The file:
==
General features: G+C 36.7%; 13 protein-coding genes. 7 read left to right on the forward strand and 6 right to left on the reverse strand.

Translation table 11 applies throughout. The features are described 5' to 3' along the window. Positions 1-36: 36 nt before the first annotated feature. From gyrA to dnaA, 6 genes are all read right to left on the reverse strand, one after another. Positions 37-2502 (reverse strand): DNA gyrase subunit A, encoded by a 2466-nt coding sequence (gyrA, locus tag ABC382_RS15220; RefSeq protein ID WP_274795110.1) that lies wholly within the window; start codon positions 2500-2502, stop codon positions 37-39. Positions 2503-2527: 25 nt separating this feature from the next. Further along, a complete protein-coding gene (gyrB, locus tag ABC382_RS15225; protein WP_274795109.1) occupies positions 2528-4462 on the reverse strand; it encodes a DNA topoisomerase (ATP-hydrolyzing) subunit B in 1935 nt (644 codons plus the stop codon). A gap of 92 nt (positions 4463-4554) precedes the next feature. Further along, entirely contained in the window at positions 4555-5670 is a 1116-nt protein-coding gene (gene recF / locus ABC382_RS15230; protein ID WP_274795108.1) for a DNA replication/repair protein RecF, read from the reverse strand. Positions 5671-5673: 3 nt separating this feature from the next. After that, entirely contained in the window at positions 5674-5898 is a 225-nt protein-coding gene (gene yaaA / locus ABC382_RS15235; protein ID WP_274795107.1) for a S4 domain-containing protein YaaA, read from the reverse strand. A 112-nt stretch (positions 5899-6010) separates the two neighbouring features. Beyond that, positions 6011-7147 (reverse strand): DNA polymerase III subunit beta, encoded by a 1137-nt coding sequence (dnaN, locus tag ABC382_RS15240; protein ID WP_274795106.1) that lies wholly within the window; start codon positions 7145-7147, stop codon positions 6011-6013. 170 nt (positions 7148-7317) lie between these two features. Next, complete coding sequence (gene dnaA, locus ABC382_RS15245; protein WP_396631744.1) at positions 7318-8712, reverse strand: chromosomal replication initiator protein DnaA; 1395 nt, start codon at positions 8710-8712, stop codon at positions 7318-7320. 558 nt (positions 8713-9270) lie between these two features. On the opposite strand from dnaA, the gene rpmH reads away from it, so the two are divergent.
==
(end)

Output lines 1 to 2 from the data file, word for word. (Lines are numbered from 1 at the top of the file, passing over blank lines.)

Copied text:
General features: G+C 36.7%; 13 protein-coding genes. 7 read left to right on the forward strand and 6 right to left on the reverse strand.

Translation table 11 applies throughout. The features are described 5' to 3' along the window. Positions 1-36: 36 nt before the first annotated feature. From gyrA to dnaA, 6 genes are all read right to left on the reverse strand, one after another. Positions 37-2502 (reverse strand): DNA gyrase subunit A, encoded by a 2466-nt coding sequence (gyrA, locus tag ABC382_RS15220; RefSeq protein ID WP_274795110.1) that lies wholly within the window; start codon positions 2500-2502, stop codon positions 37-39. Positions 2503-2527: 25 nt separating this feature from the next. Further along, a complete protein-coding gene (gyrB, locus tag ABC382_RS15225; protein WP_274795109.1) occupies positions 2528-4462 on the reverse strand; it encodes a DNA topoisomerase (ATP-hydrolyzing) subunit B in 1935 nt (644 codons plus the stop codon). A gap of 92 nt (positions 4463-4554) precedes the next feature. Further along, entirely contained in the window at positions 4555-5670 is a 1116-nt protein-coding gene (gene recF / locus ABC382_RS15230; protein ID WP_274795108.1) for a DNA replication/repair protein RecF, read from the reverse strand. Positions 5671-5673: 3 nt separating this feature from the next. After that, entirely contained in the window at positions 5674-5898 is a 225-nt protein-coding gene (gene yaaA / locus ABC382_RS15235; protein ID WP_274795107.1) for a S4 domain-containing protein YaaA, read from the reverse strand. A 112-nt stretch (positions 5899-6010) separates the two neighbouring features. Beyond that, positions 6011-7147 (reverse strand): DNA polymerase III subunit beta, encoded by a 1137-nt coding sequence (dnaN, locus tag ABC382_RS15240; protein ID WP_274795106.1) that lies wholly within the window; start codon positions 7145-7147, stop codon positions 6011-6013. 170 nt (positions 7148-7317) lie between these two features. Next, complete coding sequence (gene dnaA, locus ABC382_RS15245; protein WP_396631744.1) at positions 7318-8712, reverse strand: chromosomal replication initiator protein DnaA; 1395 nt, start codon at positions 8710-8712, stop codon at positions 7318-7320. 558 nt (positions 8713-9270) lie between these two features. On the opposite strand from dnaA, the gene rpmH reads away from it, so the two are divergent.